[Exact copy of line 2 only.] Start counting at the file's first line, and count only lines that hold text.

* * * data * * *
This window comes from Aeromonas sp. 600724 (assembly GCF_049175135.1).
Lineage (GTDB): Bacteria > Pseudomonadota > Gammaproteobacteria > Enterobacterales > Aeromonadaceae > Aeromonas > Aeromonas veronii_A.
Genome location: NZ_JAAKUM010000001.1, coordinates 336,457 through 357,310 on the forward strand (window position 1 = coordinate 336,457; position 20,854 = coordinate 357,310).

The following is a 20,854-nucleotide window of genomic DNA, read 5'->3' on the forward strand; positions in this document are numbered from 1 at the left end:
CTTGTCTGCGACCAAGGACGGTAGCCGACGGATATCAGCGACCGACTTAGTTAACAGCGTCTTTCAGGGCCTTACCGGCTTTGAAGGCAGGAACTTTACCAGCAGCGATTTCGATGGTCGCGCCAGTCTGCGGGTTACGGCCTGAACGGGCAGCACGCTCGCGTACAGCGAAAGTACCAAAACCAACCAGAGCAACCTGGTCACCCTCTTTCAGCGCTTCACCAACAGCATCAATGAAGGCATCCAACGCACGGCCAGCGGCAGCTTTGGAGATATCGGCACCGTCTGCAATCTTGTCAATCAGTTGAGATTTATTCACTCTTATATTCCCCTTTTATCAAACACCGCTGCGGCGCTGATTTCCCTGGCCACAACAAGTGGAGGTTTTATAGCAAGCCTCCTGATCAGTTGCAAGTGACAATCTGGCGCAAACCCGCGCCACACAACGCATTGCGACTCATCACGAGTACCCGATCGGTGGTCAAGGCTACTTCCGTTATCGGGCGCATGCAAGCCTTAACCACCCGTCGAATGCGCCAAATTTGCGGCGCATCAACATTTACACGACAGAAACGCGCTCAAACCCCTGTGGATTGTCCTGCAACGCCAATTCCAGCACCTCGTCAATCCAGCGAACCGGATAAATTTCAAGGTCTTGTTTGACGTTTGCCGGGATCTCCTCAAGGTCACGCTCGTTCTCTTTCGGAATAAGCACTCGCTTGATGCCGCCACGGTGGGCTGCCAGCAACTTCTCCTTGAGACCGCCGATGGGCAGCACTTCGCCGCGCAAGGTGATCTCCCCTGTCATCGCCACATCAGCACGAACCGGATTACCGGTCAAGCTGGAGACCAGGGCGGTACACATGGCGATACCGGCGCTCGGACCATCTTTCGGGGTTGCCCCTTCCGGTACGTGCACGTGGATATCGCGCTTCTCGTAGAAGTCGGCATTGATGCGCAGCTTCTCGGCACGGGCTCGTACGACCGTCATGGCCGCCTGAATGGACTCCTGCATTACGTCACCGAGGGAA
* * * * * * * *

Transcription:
Lineage (GTDB): Bacteria > Pseudomonadota > Gammaproteobacteria > Enterobacterales > Aeromonadaceae > Aeromonas > Aeromonas veronii_A.